Collaborating during remote learning

The tools

There will likely be three ways in which you have/will collaborate during remote learning:
  1. 1.
    Video calls
  2. 2.
    Collaborative documents
  3. 3.
    Chat functions
Let's look at each one in turn.

Video calls

There's nothing stopping you from speaking on video calls during group work, but if there's more than one group it might become rather noisy! The answer may be 'breakout rooms'. These are calls, linked to the main class call, that your teacher can place members of a group into. It is a key feature of Zoom and Google Meet, so ask your teacher if it is possible to set them up. Then, the only thing remaining is for you to unmute your microphone.

Collaborative documents

The most commonly used collaborative documents belong to Google Workspace (formerly G Suite) or Microsoft 365 (e.g. MS Word online). There are plenty of online guides to using them effectively, so I will only mention a few quick tips.
Make sure that you share with whoever else is working on the document, and give them editing rights.
Track changes to see who has done what (it is likely your teacher will do this too, in order to see who is working hard and who is letting others do the work!).
Use the comment function to 'chat' about certain aspects of the work. You can also 'assign' work to someone in your group. They'll get an email notifying them that they have some work to do!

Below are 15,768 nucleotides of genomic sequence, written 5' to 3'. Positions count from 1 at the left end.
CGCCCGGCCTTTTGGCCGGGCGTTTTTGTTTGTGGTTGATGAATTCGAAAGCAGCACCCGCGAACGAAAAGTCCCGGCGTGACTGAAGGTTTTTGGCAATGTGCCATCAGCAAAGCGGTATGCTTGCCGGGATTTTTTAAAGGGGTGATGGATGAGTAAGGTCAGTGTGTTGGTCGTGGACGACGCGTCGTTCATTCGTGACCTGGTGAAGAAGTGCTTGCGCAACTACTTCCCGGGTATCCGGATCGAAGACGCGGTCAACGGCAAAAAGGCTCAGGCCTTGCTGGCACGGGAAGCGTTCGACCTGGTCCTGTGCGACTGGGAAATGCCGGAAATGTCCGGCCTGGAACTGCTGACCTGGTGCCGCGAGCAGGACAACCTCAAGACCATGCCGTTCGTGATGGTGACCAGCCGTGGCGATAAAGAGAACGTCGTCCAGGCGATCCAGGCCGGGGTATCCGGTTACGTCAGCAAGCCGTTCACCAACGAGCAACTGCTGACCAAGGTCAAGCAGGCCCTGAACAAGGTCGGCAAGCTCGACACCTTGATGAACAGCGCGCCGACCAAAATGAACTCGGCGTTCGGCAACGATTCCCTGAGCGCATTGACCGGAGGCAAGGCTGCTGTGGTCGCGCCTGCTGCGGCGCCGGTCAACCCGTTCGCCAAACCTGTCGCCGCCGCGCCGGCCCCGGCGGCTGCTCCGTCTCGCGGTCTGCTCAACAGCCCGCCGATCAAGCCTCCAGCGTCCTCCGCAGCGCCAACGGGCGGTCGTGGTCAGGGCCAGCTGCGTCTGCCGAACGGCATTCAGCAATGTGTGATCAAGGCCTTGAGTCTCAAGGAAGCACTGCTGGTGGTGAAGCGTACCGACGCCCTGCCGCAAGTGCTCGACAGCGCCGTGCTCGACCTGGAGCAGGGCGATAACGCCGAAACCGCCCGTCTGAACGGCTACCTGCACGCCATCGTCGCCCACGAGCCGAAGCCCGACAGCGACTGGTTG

Chat functions

Outside of the video call chats, your school probably has a chat function available to you - something like Google Chat (formerly Hangouts) or Microsoft Teams Chat. This is really good for communicating and collaborating outside of lessons, and is better than emailing each other because it is so much easier to follow the conversation. If you are assigned group work, you may wish to set up a chat for all members of that group.
Source: Oxford, Bill. Unsplash, 2019.

Don't forget the 'why' of collaboration

It is easy to see collaboration as a way of working together that is driven by technology. It isn't. Teachers will have asked you to collaborate many times before, because it promotes lots of skills that are useful to you: teamwork, communication, and time management, to name just a few.
Remember to make group work a success by:
  • Doing your fair share of the work.
  • Checking each others' work and providing constructive feedback.
  • Assigning roles so that you don't duplicate the workload.
  • Communicating regularly.
  • Holding yourself, and each other, accountable for the results.